I was an easy recruit. I stumbled across a new label called Wist Rec and one of its early projects, the Book Report Series. The series consists of releases of music inspired by literary works selected from among the Penguin Mini Modern Classics. Each release takes the form of a 3” CDR attached to a copy of the book upon which it was based. A translucent dustjacket mingles the names of musician and author. This combination of book and music is, according to the Wist Rec site, intended to “allow one to glean new, immediate connections between differing art forms,” and each release is limited to 100 copies. This was already intriguing. Add the twin facts that one of the works chosen was a short story by H.G. Wells that I remembered particularly admiring some years ago, and that the artist who would be covering this work was one already responsible for well over 200 tracks in my music library, and it was an easy decision to order The Door in the Wall by offthesky.
What I remembered was a story about a young child who one day discovers a door in a wall in a backstreet and, upon entering, finds himself in a kind of paradise, a place of light, tame panthers, delightful games, and kind strangers. But then, through a small act of rebellion, he is cast back out into the world. At various later points in his life he sees the door again, but is always kept from entering by the things with which he has made his life busy – the pursuit of status, success, and power. Eventually (not to give too much away) his story ends in circumstances whose import for the green door and its hidden paradise remain ambiguous. That was what I remembered, and so what I expected, without thinking about it very much, was perhaps a gorgeous swell of lambent clarity, something (as Wells says of the garden) “clean and perfect and subtly luminous,” coupled with a descent into yearning, the kind of thing that offthesky’s delicate acoustic/electronic atmospheres might pull off rather nicely. Expectations often frame perception. When I first listened to the recording, I was a little disappointed. The soundscape begins murky, distant, almost muffled. As it progresses the piece becomes increasingly discordant and, towards the end, frantic. Not quite what I had in mind.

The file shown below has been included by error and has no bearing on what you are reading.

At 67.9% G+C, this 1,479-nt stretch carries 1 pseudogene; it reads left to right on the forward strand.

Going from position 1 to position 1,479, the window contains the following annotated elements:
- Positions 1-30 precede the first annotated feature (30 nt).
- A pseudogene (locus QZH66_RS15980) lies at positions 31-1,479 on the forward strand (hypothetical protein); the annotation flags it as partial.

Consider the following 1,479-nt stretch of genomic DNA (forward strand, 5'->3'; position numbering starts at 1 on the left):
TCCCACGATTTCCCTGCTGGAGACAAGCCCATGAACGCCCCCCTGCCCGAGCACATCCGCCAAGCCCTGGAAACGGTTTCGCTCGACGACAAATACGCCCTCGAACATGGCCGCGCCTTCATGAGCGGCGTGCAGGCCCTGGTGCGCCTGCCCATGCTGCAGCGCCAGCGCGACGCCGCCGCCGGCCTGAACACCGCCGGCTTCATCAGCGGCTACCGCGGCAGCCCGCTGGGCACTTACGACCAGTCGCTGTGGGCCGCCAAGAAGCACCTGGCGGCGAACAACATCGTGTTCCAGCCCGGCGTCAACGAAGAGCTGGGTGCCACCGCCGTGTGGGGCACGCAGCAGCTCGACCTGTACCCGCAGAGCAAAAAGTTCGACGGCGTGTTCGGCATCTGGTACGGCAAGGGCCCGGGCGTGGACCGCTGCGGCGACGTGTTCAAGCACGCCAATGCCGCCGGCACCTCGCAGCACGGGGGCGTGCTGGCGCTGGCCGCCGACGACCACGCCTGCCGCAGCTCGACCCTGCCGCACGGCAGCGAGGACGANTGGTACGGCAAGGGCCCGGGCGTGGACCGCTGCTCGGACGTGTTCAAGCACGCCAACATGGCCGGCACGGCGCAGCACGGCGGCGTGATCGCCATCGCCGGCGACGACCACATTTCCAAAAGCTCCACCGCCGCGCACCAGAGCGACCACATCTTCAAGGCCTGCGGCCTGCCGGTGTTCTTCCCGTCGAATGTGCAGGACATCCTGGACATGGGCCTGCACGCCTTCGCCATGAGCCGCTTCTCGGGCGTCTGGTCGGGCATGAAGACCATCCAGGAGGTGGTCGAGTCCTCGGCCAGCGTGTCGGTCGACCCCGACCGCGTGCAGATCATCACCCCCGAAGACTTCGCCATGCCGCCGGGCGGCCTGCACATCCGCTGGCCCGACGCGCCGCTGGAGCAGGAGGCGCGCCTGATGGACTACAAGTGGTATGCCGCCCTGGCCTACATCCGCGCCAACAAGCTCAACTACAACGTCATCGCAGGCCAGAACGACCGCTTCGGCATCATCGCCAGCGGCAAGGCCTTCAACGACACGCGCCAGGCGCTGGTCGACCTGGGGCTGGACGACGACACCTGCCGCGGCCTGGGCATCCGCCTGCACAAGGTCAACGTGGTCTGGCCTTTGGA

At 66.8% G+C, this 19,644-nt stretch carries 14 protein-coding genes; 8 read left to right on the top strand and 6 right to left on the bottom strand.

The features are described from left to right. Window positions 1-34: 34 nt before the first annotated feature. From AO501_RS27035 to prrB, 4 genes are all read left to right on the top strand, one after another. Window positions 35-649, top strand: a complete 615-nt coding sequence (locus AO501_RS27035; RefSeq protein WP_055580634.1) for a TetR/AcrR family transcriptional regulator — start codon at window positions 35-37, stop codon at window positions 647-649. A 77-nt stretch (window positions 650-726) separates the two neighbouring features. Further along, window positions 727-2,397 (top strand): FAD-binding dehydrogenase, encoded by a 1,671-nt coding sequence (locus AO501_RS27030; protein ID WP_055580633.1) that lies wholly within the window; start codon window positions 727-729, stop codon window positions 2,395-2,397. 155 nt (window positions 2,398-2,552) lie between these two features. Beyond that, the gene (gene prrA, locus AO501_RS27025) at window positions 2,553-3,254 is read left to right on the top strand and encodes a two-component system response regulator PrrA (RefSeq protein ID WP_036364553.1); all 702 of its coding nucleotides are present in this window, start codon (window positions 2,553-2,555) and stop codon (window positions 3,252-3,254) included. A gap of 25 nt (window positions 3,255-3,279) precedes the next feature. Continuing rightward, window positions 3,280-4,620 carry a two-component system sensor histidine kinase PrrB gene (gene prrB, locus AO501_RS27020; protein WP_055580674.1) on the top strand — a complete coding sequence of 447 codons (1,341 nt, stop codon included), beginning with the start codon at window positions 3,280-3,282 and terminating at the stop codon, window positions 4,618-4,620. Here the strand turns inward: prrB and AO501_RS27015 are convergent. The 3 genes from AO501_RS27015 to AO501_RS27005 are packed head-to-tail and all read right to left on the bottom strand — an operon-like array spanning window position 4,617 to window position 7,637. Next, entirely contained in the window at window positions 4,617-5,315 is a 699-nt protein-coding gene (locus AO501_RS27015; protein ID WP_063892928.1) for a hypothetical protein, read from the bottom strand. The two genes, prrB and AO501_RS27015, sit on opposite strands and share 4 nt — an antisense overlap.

Then I sat down to read the story with the music playing on headphones. It took about one and a half plays of the track before I was done reading – no, I chided myself, it’s not a literal soundtrack. As I listened and read, the label’s hopes for the release began to be realized – I found the conversation between sound and page putting both in a different light, each adding dimensions to the other. Paying attention now, with the help of the music, I began to realize how much anguish there is in the tale, how much the luminosity is veiled with doubt, regret, and grief. The initial setting is a little claustrophobic, a “focused, shaded table light,” a “shadowy atmosphere,” and the story of the green door begins with a confession: “I am haunted by something – that rather takes the light out of things, that fills me with longings.” The story of the hidden garden paradise comes to us second-hand via a narrator who heard it (with skepticism) of an evening from a friend who began recounting events from his childhood and is now driven to sleepless distraction by his inability to reattain the lost luminosity he describes. True, the garden shines forth briefly in the narrative, but for the most part the story is not about the garden but the door, and it is a story not directly about beauty, but about “the haunting memory of a beauty and a happiness,” about “the garden that has haunted all his life.”